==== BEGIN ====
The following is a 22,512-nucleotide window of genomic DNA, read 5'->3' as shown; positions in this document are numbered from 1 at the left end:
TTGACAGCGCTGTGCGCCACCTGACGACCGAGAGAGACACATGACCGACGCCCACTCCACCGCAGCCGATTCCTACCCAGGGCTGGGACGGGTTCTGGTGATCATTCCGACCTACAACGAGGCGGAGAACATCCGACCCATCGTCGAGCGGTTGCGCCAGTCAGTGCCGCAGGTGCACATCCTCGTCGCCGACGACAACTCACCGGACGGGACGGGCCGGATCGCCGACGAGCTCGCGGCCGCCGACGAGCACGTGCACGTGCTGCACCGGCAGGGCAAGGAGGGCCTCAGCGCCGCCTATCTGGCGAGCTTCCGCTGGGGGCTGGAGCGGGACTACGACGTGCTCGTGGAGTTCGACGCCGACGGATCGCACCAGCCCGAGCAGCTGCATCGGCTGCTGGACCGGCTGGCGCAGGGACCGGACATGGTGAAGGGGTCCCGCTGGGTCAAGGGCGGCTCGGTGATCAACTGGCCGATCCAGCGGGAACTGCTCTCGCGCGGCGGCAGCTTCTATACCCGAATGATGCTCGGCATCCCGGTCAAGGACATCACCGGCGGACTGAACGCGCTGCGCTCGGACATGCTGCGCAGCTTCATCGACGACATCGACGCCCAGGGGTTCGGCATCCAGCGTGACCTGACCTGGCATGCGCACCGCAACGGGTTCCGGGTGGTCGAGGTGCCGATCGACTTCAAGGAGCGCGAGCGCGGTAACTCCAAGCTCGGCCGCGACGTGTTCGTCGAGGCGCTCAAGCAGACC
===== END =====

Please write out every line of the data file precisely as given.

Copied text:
The following is a 22,512-nucleotide window of genomic DNA, read 5'->3' as shown; positions in this document are numbered from 1 at the left end:
TTGACAGCGCTGTGCGCCACCTGACGACCGAGAGAGACACATGACCGACGCCCACTCCACCGCAGCCGATTCCTACCCAGGGCTGGGACGGGTTCTGGTGATCATTCCGACCTACAACGAGGCGGAGAACATCCGACCCATCGTCGAGCGGTTGCGCCAGTCAGTGCCGCAGGTGCACATCCTCGTCGCCGACGACAACTCACCGGACGGGACGGGCCGGATCGCCGACGAGCTCGCGGCCGCCGACGAGCACGTGCACGTGCTGCACCGGCAGGGCAAGGAGGGCCTCAGCGCCGCCTATCTGGCGAGCTTCCGCTGGGGGCTGGAGCGGGACTACGACGTGCTCGTGGAGTTCGACGCCGACGGATCGCACCAGCCCGAGCAGCTGCATCGGCTGCTGGACCGGCTGGCGCAGGGACCGGACATGGTGAAGGGGTCCCGCTGGGTCAAGGGCGGCTCGGTGATCAACTGGCCGATCCAGCGGGAACTGCTCTCGCGCGGCGGCAGCTTCTATACCCGAATGATGCTCGGCATCCCGGTCAAGGACATCACCGGCGGACTGAACGCGCTGCGCTCGGACATGCTGCGCAGCTTCATCGACGACATCGACGCCCAGGGGTTCGGCATCCAGCGTGACCTGACCTGGCATGCGCACCGCAACGGGTTCCGGGTGGTCGAGGTGCCGATCGACTTCAAGGAGCGCGAGCGCGGTAACTCCAAGCTCGGCCGCGACGTGTTCGTCGAGGCGCTCAAGCAGACC